The concept of Mediterranean food is unfairly limited in the minds of most people, especially in the United States. Mediterranean food is not just Greek food. It is not just Italian food. It is food which comes from all nations surrounding the Mediterranean Sea, twenty-three in all, and it is steeped in history and tradition.
For simplification, Mediterranean food is generally divided into three geographic groupings: Eastern European, Southern Europe, and North African. Each grouping has unique flavors, spices, and personalities.
Eastern European – The Balkans, Greece, Turkey, Egypt, Syria, Lebanon, Israel, Palestine
Southern Europe – Italy, Spain, Portugal, Southern France
North African – Morocco, Algeria, Tunisia, Lybia
Mediterranean foods are known for their use of fresh vegetables, very tender meats, and savory spices, but the core of these dishes are olives, wheat, and grapes, three staples found in abundance in this region, dating back centuries. In a very real sense, when you dine on Mediterranean foods, you are dining on history.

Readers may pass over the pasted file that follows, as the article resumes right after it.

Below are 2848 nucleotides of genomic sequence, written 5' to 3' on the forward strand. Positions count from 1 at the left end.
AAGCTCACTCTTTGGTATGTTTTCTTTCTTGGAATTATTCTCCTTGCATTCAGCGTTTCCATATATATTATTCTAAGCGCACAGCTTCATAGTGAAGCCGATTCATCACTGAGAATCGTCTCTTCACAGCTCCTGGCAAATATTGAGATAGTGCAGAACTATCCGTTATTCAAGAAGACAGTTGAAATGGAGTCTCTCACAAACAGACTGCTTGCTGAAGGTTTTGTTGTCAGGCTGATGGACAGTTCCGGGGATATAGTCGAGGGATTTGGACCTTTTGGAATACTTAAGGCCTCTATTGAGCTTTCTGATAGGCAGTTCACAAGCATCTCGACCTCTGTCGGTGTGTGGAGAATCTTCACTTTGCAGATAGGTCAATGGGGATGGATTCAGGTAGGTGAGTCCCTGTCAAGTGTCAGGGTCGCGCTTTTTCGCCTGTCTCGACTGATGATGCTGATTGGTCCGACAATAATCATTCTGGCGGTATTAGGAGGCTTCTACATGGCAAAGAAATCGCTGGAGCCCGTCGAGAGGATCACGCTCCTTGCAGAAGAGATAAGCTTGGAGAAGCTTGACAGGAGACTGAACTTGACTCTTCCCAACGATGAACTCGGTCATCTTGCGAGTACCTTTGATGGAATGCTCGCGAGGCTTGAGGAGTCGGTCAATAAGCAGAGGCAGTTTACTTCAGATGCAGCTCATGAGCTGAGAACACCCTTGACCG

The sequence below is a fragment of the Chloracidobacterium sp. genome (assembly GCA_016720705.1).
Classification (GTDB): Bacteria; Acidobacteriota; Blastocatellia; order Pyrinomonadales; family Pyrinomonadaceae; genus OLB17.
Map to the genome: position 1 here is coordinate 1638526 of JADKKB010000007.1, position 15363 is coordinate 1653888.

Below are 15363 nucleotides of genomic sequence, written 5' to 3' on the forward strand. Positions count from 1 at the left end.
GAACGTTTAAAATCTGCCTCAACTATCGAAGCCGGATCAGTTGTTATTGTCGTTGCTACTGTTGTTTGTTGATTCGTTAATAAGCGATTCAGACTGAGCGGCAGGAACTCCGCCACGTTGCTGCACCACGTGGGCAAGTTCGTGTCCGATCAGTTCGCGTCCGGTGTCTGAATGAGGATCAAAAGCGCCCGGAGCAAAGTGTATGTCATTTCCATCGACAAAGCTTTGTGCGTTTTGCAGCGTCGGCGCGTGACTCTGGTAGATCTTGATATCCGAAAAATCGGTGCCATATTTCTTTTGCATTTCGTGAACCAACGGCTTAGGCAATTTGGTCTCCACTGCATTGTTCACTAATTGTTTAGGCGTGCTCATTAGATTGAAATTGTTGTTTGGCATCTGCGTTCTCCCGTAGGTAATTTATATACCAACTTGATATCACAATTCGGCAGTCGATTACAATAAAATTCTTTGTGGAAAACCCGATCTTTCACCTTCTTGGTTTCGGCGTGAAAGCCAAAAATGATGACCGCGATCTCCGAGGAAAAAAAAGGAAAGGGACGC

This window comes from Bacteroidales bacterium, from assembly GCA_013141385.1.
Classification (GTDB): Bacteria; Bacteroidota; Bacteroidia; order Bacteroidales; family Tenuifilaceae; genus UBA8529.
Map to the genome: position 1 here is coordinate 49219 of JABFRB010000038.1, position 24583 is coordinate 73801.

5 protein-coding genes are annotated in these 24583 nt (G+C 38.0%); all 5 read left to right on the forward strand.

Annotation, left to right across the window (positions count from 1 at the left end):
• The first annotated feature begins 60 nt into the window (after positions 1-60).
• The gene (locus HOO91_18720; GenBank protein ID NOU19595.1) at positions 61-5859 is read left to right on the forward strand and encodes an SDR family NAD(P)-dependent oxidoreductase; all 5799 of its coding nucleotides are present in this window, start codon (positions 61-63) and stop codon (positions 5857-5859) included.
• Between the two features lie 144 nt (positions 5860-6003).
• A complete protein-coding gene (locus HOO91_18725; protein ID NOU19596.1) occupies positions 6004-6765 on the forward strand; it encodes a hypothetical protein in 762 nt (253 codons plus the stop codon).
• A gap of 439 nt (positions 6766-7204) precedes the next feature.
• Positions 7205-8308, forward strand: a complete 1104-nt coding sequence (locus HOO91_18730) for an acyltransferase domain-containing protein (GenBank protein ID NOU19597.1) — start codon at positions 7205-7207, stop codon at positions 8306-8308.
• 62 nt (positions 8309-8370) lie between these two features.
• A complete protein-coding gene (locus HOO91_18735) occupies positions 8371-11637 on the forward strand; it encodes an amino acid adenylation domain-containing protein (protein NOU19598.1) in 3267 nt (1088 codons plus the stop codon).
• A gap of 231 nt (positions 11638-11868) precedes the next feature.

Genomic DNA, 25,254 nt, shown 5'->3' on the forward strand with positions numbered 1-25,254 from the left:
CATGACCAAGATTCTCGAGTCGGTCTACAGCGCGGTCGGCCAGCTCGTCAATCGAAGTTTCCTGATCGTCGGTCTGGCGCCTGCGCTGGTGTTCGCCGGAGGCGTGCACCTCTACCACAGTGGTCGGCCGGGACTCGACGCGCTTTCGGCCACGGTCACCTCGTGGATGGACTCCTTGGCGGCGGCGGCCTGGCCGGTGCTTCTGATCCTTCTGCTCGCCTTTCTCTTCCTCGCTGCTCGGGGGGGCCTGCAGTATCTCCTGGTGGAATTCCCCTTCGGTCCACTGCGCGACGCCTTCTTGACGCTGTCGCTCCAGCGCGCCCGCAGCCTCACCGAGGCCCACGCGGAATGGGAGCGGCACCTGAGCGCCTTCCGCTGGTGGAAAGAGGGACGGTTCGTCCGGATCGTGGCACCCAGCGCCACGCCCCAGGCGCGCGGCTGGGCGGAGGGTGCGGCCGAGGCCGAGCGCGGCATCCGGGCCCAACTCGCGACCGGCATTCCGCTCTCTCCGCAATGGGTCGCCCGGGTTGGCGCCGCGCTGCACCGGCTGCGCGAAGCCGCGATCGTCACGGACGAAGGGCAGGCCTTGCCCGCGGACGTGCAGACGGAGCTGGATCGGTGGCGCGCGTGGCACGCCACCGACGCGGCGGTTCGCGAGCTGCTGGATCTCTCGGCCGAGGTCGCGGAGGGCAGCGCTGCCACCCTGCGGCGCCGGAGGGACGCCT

The emphasis is on freshness. You will find very little, if any, processed foods in any Mediterranean dish. It would almost be a sacrilege to include such things. The emphasis is also on spices of a particular region. It is important to note that the history of the Mediterranean cuisine is deeply rooted on availability . . . the catch of the day sort of thinking . . . and with the available ingredients, local spices, in abundance, were added. There is no confusion when tasting Mediterranean food; the explosion of taste will alert you that you are now dining on one of the world’s true culinary pleasures.